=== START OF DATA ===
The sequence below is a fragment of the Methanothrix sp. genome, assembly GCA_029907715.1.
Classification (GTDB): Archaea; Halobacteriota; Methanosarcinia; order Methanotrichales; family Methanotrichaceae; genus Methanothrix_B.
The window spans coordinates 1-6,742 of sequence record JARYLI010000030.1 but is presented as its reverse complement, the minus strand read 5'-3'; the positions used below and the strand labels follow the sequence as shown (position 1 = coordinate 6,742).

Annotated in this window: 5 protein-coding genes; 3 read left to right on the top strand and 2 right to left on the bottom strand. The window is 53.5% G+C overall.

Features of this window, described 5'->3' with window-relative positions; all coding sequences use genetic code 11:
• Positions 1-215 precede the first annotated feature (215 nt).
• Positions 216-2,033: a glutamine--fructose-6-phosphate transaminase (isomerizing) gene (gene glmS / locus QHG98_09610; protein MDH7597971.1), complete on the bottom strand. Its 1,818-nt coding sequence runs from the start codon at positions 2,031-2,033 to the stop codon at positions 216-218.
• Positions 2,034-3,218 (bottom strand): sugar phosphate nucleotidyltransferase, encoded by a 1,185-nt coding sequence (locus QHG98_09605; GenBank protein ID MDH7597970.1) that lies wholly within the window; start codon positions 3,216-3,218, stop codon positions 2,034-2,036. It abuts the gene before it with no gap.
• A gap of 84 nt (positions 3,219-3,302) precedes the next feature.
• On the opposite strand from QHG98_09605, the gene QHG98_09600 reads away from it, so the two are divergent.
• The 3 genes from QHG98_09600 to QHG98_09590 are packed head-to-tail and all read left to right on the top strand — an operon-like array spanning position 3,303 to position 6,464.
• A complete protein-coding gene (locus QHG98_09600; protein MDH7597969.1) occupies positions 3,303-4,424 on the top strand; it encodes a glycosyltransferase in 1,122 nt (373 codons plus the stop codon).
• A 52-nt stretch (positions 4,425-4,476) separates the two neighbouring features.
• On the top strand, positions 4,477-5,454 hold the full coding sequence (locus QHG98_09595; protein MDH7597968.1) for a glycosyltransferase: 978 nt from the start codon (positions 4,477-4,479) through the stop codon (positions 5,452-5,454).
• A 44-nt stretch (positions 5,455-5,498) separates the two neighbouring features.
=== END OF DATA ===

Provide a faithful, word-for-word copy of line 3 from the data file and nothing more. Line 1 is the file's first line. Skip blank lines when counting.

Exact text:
The window spans coordinates 1-6,742 of sequence record JARYLI010000030.1 but is presented as its reverse complement, the minus strand read 5'-3'; the positions used below and the strand labels follow the sequence as shown (position 1 = coordinate 6,742).